IndyCar CEO Randy Bernard has been released from his five-year contract (2010–2014) by the board of directors of the Indianapolis motor Spe3edway Corporation, effective immediately.
“Both parties agree that it’s time to move forward separately, it’s an amicable separation and Randy is going to stay on in an advisory capacity,” IMS President and Hulman & Co, CEO Jeff Belskus told AP.
Bernard had done much to reverse the fortunes of the ailing series, but met resistance from some of the team owners, who wanted more control for themselves.
When he accepted the job in 2010 Bernard took over control of a series which had lost tens of millions of dollars per year for the past fifteen years, had alienated most fans and sponsors, and which was not wanted by most television networks. The series was using a seven-year-old chassis and had only one engine supplier.
Bernard pushed through the development of a new chassis and attracted Chevrolet as a second engine supplier. The new car improved the racing tremendously, and fans loved the competition between engine suppliers.
Bernard also brought in a new race director and worked hard to include more oval tracks on the schedule—all things for which fans had clamored.
2012 was unquestionably the best season of IndyCar racing of the past several years, and fans were looking forward eagerly to 2013.
Team owners, some of which had run—and ruined—IndyCar splinter series called CART and ChampCar, were unhappy with some of Bernard’s decisions, and sought more control over the direction the series might take. Despite having already proved incapable of running the series, groups of owners lobbied to have Bernard removed.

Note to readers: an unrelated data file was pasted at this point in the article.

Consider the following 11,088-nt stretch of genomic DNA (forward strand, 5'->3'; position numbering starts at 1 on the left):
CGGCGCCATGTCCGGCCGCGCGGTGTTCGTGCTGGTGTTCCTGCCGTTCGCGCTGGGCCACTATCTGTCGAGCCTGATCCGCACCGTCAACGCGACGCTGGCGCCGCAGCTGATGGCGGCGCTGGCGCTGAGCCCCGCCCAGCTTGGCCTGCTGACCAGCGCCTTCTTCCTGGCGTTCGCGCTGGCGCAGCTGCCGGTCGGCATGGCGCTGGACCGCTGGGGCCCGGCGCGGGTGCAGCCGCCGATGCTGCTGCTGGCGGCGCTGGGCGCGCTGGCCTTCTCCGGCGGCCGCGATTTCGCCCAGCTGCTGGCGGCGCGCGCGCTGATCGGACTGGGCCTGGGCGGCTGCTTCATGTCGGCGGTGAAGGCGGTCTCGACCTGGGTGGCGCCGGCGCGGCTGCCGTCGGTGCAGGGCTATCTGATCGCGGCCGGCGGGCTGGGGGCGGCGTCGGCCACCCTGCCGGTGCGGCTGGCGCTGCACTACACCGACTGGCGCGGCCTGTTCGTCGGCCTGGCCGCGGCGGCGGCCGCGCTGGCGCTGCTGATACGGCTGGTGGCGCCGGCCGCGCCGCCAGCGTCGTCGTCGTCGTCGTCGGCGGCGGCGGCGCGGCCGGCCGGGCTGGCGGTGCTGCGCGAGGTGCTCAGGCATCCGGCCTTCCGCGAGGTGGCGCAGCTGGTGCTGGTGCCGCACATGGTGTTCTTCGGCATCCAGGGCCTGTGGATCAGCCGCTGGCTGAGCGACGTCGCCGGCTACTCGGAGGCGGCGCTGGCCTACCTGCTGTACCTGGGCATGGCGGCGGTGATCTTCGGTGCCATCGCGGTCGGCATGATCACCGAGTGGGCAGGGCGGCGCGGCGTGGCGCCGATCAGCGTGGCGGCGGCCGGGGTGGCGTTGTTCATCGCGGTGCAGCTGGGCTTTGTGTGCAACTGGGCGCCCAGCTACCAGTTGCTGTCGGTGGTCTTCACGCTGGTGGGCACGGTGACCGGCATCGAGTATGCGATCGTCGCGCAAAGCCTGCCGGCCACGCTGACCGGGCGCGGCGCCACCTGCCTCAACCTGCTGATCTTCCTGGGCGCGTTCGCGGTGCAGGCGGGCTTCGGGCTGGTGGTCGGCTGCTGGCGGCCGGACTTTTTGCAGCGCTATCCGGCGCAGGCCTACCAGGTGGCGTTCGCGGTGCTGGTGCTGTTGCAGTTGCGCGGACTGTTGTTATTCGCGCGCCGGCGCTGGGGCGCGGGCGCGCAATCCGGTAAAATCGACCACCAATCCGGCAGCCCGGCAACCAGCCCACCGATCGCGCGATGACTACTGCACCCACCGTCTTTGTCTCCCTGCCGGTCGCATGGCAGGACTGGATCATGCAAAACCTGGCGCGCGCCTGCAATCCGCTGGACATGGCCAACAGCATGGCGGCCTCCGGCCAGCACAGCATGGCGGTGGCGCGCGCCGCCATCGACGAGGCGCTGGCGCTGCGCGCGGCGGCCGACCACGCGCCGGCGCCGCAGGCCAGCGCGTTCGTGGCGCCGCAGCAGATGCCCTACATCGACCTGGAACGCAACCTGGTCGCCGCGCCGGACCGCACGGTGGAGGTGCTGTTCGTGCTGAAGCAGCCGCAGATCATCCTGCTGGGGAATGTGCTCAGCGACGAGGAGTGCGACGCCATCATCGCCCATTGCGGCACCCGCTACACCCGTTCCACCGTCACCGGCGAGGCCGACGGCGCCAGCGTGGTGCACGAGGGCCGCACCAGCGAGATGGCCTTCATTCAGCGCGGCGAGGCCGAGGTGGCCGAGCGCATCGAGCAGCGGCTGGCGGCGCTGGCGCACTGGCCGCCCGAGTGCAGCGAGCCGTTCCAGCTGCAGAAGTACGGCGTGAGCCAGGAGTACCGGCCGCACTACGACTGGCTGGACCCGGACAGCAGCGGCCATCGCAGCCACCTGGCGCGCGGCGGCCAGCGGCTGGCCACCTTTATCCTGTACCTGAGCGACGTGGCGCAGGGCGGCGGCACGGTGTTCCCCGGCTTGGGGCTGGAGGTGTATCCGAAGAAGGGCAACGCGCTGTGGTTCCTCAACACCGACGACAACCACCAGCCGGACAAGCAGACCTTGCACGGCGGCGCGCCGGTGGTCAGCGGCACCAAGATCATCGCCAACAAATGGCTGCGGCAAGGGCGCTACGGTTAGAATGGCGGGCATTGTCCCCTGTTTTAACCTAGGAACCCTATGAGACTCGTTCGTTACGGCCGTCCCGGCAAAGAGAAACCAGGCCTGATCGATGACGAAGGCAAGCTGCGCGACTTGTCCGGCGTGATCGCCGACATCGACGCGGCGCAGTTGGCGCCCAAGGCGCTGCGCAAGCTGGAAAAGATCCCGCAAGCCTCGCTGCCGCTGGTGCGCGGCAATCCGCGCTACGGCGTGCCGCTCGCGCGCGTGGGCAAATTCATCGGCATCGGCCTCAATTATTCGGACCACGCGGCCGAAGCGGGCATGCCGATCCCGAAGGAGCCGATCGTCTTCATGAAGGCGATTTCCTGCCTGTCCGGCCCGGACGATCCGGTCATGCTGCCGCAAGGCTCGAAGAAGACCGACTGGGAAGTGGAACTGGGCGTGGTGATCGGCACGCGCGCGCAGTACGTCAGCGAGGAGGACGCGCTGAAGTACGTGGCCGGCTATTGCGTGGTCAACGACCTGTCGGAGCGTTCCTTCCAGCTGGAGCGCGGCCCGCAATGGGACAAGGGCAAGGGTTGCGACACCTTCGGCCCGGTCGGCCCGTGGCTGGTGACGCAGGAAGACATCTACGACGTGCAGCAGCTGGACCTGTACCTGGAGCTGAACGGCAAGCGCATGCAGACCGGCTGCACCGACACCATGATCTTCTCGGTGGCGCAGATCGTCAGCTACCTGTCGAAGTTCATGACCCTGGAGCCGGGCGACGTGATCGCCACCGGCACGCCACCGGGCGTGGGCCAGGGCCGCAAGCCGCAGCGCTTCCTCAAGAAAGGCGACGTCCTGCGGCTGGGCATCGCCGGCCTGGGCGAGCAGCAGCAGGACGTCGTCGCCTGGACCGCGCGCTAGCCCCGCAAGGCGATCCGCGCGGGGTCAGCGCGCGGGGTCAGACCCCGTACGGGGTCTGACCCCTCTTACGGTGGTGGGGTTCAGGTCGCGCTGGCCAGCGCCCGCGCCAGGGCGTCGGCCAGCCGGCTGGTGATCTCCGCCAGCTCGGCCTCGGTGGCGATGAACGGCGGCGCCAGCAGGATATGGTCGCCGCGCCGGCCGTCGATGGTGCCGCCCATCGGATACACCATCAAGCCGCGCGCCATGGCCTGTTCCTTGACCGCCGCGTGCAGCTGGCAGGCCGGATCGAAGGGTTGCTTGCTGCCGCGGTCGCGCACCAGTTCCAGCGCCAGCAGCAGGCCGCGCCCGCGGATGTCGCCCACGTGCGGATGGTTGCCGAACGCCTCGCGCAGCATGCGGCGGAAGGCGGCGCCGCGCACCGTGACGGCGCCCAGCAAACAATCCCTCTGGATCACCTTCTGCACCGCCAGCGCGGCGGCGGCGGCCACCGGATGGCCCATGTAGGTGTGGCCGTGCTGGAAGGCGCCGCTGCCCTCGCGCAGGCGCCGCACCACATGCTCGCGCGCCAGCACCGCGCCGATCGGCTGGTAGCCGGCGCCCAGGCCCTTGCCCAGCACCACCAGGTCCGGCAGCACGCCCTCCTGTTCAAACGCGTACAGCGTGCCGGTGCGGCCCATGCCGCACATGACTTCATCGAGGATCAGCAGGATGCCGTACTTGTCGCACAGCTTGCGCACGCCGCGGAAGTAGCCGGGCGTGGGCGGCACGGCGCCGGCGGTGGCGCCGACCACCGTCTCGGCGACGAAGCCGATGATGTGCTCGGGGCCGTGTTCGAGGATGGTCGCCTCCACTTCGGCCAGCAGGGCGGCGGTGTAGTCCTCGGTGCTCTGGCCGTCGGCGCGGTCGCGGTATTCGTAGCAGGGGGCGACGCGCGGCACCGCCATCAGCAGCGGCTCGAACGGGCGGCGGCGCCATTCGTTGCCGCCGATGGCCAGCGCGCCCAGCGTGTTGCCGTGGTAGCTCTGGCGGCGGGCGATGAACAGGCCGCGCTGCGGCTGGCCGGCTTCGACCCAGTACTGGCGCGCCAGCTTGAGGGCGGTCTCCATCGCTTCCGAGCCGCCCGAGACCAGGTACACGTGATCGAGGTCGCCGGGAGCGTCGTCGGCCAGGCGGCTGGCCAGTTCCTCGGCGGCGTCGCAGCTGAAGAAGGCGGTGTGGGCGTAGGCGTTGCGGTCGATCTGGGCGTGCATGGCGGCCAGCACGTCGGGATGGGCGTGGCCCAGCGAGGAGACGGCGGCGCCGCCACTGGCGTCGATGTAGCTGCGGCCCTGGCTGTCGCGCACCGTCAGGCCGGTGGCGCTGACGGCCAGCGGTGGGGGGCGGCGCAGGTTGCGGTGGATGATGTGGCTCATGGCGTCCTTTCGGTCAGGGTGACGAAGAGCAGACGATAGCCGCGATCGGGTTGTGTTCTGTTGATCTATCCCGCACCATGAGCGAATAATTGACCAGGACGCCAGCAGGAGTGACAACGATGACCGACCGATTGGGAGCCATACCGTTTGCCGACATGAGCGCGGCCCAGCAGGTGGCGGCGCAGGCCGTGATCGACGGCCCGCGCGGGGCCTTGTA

It is widely believed that Tony George, who recently resigned from the IMS board because of a conflict of interest case involving an attempt to purchase IndyCar, is allied with the owners.
George started the Indy Racing League in the mid-90s, a move which split the teams, sponsors, and fan base and led to the eventually near-collapse of IndyCar racing, which had been the premier form of motorsports in North America.
In 2009 the board fired George as CEO of IndyCar after he spent tens of millions per year to keep his unprofitable and unpopular series alive; Bernard was hired to right the ship and restore profitability, which he nearly did in 2012 and likely would have done before the end of his tenure.
Bernard will stay on in an advisory capacity while Jeff Belskus acts as interim CEO. A search for a new CEO will start Monday.
The sudden shift in top-level management is probably the worst thing IndyCar could have done at this juncture, when it is trying to prove that the series is a stable and worthwhile investment opportunity.